In "Pictures, Gestures, Hieroglyphs: 'Mute Eloquence' in Sixteenth-Century Mexico," Pauline Moffit Watts analyzes the various forms of non-verbal communication -- what she labels "mute eloquence" -- utilized by missionaries in sixteenth-century Mexico. She discusses rhetorical gestures, visual images, the influence of monastic sign language, dramatic representations, and the pictographic testerian catechisms. Although Moffit provides little direct evidence for the influence of some of these forms of representation -- rhetorical gestures and monastic sign language, for example -- they certainly formed a part of the cultural resources available to European priests. Some may disagree with Mofffit's extremely expanded notion of literacy, but her analysis raises provocative questions about communicative interaction between Spanish and indigenous cultures in the early colonial period.
In "Iconic Discourse: The Language of Images in Seventeenth-Century New France," Margaret J. Leahey discusses the response of Hurons to the images introduced by the Jesuits as aides in catechization. Leahey explains that the disparity between the cultural background of the Hurons and that of the Europeans necessarily produced a very different interpretation of religious imagery. In support of this argument, she analyzes the Huron reaction to disease and the stylistic changes in ceremonial masks.
The final essay in this section, "Mapping after the Letter: Graphology and Indigenous Cartography in New Spain" by Dana Leibsohn, analyzes the convergence of indigenous pictographic cartography and alphabetic script in sixteenth and seventeenth-century land merced documents. Leibsohn emphasizes the materiality of painting and alphabetic writing -- something that historians and literary critics often ignore -- and analyzes the relationship between these two media in such documents. Leibsohn's own critical performance is a creative combination of art criticism and textual analysis that deserves attention in its own right.
III. The Literate and the Nonliterate
The sixth essay in the collection, "Continuity vs. Acculturation: Aztec and Inca Cases of Alphabetic Literacy," by Antonio Mazzotti is a brief overview of colonial texts that represent the appropriation of alphabetic literacy by indigenous writers. Mazzotti argues that texts written or compiled by writers such as Sahagun and Ixtlilxochitl from Mexico and Titu Cusi Yupanqui, the Inca Garcilaso de la Vega, and Guaman Poma from Peru exhibit, to varying degrees, attributes derived from indigenous perspectives and modes of representation, with a particular emphasis on orality and structures of ritual. Although Mazzotti himself recognizes that his treatment is very general, his discussion has important theoretical implications that are sure to produce more in-depth analyses of specific traditions and individual works.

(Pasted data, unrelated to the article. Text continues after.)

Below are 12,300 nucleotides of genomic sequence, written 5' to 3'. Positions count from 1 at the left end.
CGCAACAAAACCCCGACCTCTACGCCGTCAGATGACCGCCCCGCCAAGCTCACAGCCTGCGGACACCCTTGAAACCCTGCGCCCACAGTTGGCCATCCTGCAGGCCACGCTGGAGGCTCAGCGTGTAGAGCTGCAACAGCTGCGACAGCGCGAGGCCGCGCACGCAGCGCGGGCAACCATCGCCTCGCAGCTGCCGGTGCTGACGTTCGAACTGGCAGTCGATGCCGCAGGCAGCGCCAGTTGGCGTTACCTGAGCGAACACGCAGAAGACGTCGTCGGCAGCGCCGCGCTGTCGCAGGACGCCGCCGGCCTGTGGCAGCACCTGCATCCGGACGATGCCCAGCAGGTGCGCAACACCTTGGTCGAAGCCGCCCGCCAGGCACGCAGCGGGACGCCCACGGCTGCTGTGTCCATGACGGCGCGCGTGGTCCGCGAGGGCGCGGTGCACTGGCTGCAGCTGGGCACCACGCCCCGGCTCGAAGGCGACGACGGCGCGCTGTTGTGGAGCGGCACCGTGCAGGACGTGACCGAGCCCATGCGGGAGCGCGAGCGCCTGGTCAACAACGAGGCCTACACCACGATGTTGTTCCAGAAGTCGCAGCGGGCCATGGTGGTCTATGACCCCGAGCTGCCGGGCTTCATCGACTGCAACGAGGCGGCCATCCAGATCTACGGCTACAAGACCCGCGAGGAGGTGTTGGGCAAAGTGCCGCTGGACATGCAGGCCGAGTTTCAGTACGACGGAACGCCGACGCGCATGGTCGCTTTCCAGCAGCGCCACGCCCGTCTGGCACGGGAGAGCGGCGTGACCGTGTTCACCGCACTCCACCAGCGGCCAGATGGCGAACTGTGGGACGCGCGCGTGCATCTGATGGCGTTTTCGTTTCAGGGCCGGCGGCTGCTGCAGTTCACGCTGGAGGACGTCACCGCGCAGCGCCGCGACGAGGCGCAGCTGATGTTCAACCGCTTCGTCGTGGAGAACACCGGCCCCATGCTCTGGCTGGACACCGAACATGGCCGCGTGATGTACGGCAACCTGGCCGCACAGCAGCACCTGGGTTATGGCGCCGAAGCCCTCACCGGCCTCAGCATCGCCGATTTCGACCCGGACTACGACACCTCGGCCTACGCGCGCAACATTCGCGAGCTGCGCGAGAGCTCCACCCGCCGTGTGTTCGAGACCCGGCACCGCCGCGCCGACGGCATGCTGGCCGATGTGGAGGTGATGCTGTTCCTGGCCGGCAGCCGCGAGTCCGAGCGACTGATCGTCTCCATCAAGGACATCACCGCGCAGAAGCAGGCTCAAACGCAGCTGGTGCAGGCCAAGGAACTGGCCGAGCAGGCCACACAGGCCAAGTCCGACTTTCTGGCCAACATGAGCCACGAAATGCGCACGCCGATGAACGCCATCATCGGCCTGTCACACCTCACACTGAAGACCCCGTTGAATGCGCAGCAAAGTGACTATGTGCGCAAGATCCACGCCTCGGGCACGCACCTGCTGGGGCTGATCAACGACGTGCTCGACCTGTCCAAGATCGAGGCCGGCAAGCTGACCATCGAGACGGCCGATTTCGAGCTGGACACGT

In "Native Languages as Spoken and Written: view from Southern New England," Kathleen J. Bragdon discusses the relationship between language and colonization through an examination of seventeenth-century linguistic descriptions from Southern New England. She explains that contact situations demand the establishment of a shared communicative practice. Although ostensibly the English controlled the formation of that practice in both English and native languages, texts produced by native speakers of Massachusett preserve many of the attributes of native discourse. Bragdon argues that the alphabetic communicative practices of New England natives both complement indigenous oral traditions and contest the imposition of colonial authority.
In "The M'ikmaq Hieroglyphic Prayer Book: Writing and Christianity in Maritime Canada, 1675-1921," Bruce Greenfield traces the use of literacy in the history of European evangelization among the M'ikmaq Indians. The French catholic missionaries originally emphasized the rote memorization of prayers, hoping for an understanding over time. As an aide in this memorization, they introduced a hieroglyphic prayer book that the M'ikmaq adopted and preserved for 250 years even during extended periods with no European presence or supervision. Greenfield points out that the French use of this hieroglyphic script represents an attempt to control the dissemination of knowledge that is analogous to the situation in France as well. The ease with which the Indians adopted and preserved this script, along with other evidence, attests to the pre-existence of a hieroglyphic system of representation that the M'ikmaq were able to adapt conceptually to the new context of European religion. Greenfield argues that the preservation of this tradition along side alphabetic literacy introduced later by English Baptist missionaries reveals the ideological nature of literacy practice and demands an approach that considers the hieroglyphic prayer book as an artifact with symbolic properties used in specific social contexts.